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J Mol Biol. 2014 May 29;426(11):2175-82. doi: 10.1016/j.jmb.2014.02.012. Epub 2014 Feb 17.

Post-translational regulation of CD133 by ATase1/ATase2-mediated lysine acetylation.

Author information

1
Donnelly Centre and Banting and Best Department of Medical Research, University of Toronto, 160 College Street, Toronto, ON M5S 1A8, Canada; Department of Molecular Genetics, University of Toronto, TorontoON M5S 1A8, Canada.
2
Department of Medicine, University of Wisconsin-Madison, 2500 Overlook Terrace, Madison, WI 53705, USA.
3
Department of Medicine, University of Wisconsin-Madison, 2500 Overlook Terrace, Madison, WI 53705, USA; Geriatric Research Education Clinical Center, VA Medical Center, 2500 Overlook Terrace, Madison, WI 53705, USA.
4
Donnelly Centre and Banting and Best Department of Medical Research, University of Toronto, 160 College Street, Toronto, ON M5S 1A8, Canada; Department of Molecular Genetics, University of Toronto, TorontoON M5S 1A8, Canada. Electronic address: j.moffat@utoronto.ca.

Abstract

The CD133 cell-surface protein expresses the AC133 epitope that is associated with cancer progenitor cells and cancer resistance to traditional anticancer therapies. We report that the endoplasmic reticulum Golgi intermediate compartment residing acetyltransferases, ATase1 (NAT8B) and ATase2 (NAT8), can physically interact with CD133 to acetylate the protein on three lysine residues predicted to reside on the first extracellular loop of CD133. Site-directed mutagenesis of these residues mimicking a loss of acetylation and downregulation or inhibition of ATase1/ATase2 resulted in near-complete abolishment of CD133 protein expression. We also demonstrate that targeting ATase1/ATase2 results in apoptosis of CD133 expressing acute lymphoblastic leukemia cells. Taken together, we suggest that lysine acetylation on predicted extracellular residues plays a key role in expression and trafficking of CD133 protein to the cell surface and can be targeted to disrupt CD133 regulation and function.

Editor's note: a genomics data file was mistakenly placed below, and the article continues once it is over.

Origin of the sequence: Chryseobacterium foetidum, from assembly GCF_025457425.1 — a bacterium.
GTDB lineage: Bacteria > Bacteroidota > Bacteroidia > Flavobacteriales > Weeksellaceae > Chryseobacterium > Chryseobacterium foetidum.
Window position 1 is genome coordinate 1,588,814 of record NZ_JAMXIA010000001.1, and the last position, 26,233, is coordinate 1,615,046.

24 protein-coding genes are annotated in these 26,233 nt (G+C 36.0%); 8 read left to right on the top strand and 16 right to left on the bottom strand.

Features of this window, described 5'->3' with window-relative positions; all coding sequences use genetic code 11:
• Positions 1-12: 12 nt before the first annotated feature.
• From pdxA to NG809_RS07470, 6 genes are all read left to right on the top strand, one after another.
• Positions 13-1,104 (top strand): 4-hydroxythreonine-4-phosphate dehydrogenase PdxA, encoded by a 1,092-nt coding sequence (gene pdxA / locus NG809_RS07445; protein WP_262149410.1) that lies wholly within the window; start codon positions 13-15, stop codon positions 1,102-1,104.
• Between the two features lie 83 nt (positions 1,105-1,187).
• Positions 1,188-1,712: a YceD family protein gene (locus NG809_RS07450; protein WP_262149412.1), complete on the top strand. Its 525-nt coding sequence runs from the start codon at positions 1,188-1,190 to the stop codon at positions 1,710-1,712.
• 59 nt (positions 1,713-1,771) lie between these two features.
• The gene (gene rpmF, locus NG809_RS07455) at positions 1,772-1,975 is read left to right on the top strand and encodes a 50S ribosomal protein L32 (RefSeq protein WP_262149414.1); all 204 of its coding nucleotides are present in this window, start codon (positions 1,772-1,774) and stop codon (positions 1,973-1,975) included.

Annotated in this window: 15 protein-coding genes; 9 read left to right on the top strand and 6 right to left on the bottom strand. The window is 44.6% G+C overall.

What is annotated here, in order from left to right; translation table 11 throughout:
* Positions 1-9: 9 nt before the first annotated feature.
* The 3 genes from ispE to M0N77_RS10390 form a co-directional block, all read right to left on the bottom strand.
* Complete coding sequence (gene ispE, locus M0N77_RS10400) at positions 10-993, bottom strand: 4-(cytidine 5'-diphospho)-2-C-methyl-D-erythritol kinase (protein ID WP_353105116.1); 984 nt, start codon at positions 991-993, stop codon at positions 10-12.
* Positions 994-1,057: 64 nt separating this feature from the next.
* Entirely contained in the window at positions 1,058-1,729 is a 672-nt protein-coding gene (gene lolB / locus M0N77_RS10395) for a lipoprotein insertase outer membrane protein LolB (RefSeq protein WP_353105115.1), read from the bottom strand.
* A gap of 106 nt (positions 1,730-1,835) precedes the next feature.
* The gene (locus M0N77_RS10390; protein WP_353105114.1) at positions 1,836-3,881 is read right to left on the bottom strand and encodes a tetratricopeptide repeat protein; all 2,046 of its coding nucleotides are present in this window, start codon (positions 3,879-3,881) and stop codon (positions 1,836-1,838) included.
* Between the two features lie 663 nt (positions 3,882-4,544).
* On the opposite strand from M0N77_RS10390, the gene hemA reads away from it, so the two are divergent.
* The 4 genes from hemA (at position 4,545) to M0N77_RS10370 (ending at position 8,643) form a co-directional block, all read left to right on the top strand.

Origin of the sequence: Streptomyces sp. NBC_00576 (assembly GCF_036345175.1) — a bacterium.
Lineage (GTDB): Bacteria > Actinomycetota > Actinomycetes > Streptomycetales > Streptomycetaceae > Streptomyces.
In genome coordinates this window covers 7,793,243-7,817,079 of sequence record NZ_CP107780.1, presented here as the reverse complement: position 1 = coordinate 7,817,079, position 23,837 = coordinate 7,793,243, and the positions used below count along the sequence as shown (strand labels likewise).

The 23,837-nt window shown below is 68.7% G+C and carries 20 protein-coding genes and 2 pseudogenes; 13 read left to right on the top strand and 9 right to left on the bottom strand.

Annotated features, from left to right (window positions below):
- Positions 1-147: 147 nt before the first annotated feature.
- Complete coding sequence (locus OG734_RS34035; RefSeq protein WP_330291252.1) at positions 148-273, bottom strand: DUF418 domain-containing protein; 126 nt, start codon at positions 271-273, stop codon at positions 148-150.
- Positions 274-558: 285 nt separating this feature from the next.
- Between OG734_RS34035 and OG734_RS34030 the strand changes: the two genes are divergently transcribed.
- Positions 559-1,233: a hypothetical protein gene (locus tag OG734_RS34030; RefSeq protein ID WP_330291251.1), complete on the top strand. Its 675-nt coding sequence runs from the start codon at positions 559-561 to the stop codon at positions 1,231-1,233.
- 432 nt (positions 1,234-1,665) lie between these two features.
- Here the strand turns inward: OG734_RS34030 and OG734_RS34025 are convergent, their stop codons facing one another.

KEYWORDS:

ERGIC; membrane protein; post-translation modifications; protein processing; trafficking

PMID:
24556617
PMCID:
PMC4317256
DOI:
10.1016/j.jmb.2014.02.012
[Indexed for MEDLINE]
Free PMC Article

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